Thursday, May 10, 2012

The Strangest Secret

If you've never seen The Karate Kid, go rent it tonight! Here's one of my favorite scenes:

(Classic, Mr. Miyagi V4)

What do you take from this scene? What does it mean? Are we all good at kung fu?

What I see is: painting the fence isn't a chore. Neither is sanding the floor. It's all kung fu. Everything is kung fu.

Everything is also basketball or painting or singing. For me, everything is climbing. It all depends on what you're into.

I don't want you to get confused. I'm not saying that climbing is everything (although, some might say otherwise). I'm saying that everything is climbing. Everything you do is related to climbing. How you sit or how you help someone move a heavy table (should you open crimp or close crimp? Lift with your legs? Straight arms or lock it off?).

Earl Nightingale may have said it best in his book, The Strangest Secret, where he says, "We become what we think about most." In other words, if you think about being a writer, seriously, and honestly, then you will probably become a better writer. If you think about food all the time, well... you'll probably get fat. And if you think about climbing while you're deciding what to eat, you might eat a little healthier. 

(Good thing I wrestled for 12 years... otherwise I might not have climbed this thing!)

Basically what it comes down to is building habits. And habits come in all different forms: muscle memory, attitude, strength, creativity, psych, bravery, quickness, accuracy, determination, just to name a few. It doesn't matter where you learned to have a positive attitude, if that is a habit that you have developed, it applies to climbing as well as anything else, for good or bad. Sometimes habits are good and sometimes they are bad.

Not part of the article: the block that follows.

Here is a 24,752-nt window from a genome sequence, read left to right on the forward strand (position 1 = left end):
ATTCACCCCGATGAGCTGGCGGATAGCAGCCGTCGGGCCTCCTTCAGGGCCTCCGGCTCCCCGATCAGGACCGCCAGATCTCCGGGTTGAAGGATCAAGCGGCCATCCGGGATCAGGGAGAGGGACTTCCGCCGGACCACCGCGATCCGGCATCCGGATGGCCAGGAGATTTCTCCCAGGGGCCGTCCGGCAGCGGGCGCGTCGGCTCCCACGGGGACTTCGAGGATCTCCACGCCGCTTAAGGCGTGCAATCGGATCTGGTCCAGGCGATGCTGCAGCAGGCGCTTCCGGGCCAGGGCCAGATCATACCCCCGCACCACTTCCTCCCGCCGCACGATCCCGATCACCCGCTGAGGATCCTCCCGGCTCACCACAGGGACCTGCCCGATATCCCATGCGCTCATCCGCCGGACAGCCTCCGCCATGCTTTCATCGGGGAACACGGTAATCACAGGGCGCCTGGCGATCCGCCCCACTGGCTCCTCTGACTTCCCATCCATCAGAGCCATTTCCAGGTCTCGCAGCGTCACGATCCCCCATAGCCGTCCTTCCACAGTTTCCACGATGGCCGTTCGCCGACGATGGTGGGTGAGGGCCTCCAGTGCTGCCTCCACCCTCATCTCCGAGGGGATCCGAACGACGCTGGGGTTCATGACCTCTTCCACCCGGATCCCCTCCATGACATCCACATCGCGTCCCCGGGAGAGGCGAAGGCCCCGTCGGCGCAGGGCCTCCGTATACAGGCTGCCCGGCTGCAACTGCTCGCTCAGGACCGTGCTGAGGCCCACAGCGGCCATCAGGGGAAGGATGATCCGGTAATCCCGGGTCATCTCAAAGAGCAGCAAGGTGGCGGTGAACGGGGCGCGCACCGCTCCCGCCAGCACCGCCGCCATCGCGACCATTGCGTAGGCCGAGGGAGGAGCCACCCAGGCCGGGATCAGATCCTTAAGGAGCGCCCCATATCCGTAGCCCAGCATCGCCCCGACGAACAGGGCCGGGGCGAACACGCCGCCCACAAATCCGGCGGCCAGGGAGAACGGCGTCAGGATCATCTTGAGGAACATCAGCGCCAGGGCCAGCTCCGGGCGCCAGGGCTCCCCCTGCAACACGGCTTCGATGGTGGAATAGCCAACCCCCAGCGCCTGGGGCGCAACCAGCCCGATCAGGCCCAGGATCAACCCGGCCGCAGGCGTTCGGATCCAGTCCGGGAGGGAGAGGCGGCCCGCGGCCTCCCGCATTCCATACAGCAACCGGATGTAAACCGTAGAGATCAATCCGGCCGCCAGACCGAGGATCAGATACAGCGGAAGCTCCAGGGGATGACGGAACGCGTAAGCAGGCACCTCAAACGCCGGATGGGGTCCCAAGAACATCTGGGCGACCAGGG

A friend mine likes to say, "how you do something is how you do everything." When I tell this to people, they tend to get defensive. I'm not really sure why. My best guess is that people like to think they have more control than living a life controlled by subconscious habits. However, I think this statement is extremely true and completely relevant to everybody, especially people that are passionate about something. How you brush your teeth (not the physical act of brushing them, but the thoroughness, the care, or the frequency) is how you take care of your car. Is your car vacuumed? Do you floss? How often do you wash your car? How often do you go to the dentist?

So what's the point? Yeah... we develop habits, big deal.

If you don't notice your habits... you can't really change them. Even good habits need to be noticed. Noticing good habits will allow you to understand why something is working so you can make more improvements or even apply that habit to another aspect of life. 

(Nice habits Jen!)

The crazy part is, we are all developing habits for everything. It doesn't mean they are good habits though. I am developing terrible habits to be a hockey player! No biggy... I don't think about hockey. I think about climbing.

Gaston. Gastoff. Gaston. Gastoff.

Just some food for thought. Keep on thinkin about what makes you happy!

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